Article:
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Saturday, November 16, 2013


Rick writes:

We're just beginning to get back to our (ab)normal routine after another wonderful CZT training seminar. It's time to catch up on some blog posts.

This morning at breakfast, I said to Maria, "Babe, remember that special email we received from Josh? We should do a blog post on that. Let's find some tiles to post with it."

Maria replied, "Laura Harms' challenge this week is all about bugs. How 'bout we post some of my "bug" tiles?"


First, here's a bit of our conversation with Josh:

Josh writes:
Wow so we used to doodle this stuff late night in a Frisch's Big Boys in high school, and later on after I got out of the service I penned these. My best work was lost in an art book that was destroyed, but these surviving examples showcase this style. I haven't messed with my art in a long time, but now that I see you guys have turned this style into a discipline that can be taught in simple steps, I'm very very anxious to dive back into it again.

I realize Zentangle is just a breakdown of how to free flow tribal design, but its so refreshing that someone has finally put it into proper words, and done it in a way that promotes endless creativity. You know, the way it should have been promoted throughout the art world properly for that last thousand years, but only now has finally found voice in your teachings.

Highest regards,

I replied:

Hi Josh,

Thank you so much for writing that and sharing your images.

Josh, you've captured our intention more succinctly and elegantly than I've seen yet. Using music as an analogy, a friend of ours wrote similar thoughts:

"Yes, there are gifted artists who paint well without lessons, or gifted musicians who can write and play songs without reading music. But they have no method for teaching students their craft.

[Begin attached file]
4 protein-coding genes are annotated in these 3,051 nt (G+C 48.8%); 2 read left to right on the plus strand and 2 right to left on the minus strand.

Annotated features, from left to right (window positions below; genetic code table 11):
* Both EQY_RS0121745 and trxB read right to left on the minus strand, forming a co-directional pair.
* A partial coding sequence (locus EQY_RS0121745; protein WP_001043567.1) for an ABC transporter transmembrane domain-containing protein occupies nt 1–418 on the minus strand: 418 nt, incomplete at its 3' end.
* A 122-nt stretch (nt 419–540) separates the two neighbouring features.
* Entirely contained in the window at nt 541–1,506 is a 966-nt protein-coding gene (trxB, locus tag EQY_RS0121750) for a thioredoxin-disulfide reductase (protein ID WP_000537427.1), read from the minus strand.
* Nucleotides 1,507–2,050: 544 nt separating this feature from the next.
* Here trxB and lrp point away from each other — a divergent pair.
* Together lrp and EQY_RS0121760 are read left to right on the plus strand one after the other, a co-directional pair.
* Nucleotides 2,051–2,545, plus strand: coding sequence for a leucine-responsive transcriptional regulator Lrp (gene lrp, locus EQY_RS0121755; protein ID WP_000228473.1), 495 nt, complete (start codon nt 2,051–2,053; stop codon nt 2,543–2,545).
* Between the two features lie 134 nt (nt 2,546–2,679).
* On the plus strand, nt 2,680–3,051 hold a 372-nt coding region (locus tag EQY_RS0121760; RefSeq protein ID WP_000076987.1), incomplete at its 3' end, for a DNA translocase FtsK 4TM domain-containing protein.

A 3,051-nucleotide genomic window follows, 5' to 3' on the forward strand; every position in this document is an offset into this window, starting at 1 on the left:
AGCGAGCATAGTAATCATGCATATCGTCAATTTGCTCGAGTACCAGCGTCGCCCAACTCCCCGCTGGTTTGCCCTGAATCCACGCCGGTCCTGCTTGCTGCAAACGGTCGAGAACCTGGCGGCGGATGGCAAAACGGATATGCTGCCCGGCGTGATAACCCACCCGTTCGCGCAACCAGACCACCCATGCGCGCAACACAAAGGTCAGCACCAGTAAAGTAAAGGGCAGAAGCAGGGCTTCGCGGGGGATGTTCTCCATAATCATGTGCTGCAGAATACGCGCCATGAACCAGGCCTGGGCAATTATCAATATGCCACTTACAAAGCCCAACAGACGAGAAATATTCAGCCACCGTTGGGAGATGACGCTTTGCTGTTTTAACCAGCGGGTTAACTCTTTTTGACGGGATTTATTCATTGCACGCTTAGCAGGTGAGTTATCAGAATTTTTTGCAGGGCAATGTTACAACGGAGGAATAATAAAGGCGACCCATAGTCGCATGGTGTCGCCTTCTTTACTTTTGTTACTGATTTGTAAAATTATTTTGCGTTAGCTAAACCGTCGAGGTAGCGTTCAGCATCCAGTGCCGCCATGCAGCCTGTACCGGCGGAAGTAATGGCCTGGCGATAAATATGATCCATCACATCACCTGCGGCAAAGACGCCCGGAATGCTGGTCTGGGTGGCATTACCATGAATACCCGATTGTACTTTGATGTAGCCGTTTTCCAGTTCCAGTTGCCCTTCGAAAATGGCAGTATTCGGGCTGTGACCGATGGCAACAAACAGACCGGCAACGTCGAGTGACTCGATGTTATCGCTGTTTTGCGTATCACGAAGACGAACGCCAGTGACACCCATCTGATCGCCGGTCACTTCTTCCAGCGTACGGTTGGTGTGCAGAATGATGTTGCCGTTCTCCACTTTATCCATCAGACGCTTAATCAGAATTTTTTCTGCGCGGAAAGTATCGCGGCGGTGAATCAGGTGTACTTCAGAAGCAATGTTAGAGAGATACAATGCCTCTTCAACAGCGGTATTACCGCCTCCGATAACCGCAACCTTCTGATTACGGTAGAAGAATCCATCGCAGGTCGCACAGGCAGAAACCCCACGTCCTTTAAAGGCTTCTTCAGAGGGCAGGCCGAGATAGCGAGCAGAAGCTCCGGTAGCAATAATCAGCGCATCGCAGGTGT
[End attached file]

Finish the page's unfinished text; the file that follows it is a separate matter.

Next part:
"My father grew up in an Amish home where musical instruments were forbidden. While I was yet in grade school, I would see him bring home from his monthly excursions to the local auction barn keyboard musical instruments: a bellows organ, an upright piano, or several accordions. I would marvel as in a few minutes he could teach himself to play familiar hymns as the family sang along. His method of teaching me to solve any problem was, "If you just look at it long enough, it will come to you." My brain was not wired like his. I never learned to play "by ear."

"For certain gifted people no lessons are necessary to create art; not so for the general population. We need a way of learning to make art we enjoy. The Zentangle Method makes that possible for us 'one stroke at a time.'"

Our intention is to inspire people to put pen to paper, whether for the first time (because they have come to believe they aren't "artists") or to dust off their pen and get to feel again that thrill of creativity flowing - without preconception or self-criticism.

And yes, as you say, "a breakdown of how to free flow tribal design." We take such inspiration from our collective human heritage of patterns and design. (Carl Jung would have enjoyed this "vocabulary"!)

Thanks again for writing.

Rick (and Maria)

Such a special letter deserves some special companion tiles for this blog post!

Maria loves to draw bugs. Whenever we encounter an interesting one, I'll take pictures. Or, if it's no longer alive . . . like a great big beetle . . . it finds its way to her desk.

She draws known bugs as well as yet-to-be-discovered bugs. Maria has discovered that when she looks closely, they are all covered in tangles!

Such fun!


Congrats to "REI MAR" who was our random chosen commenter on our blog post, "Crack!" Watch your mail box!

We welcome and invite your comments.

And be sure to go check out Laura Harms' iamthedivaCZT 144th weekly challenge.


Click images for larger views.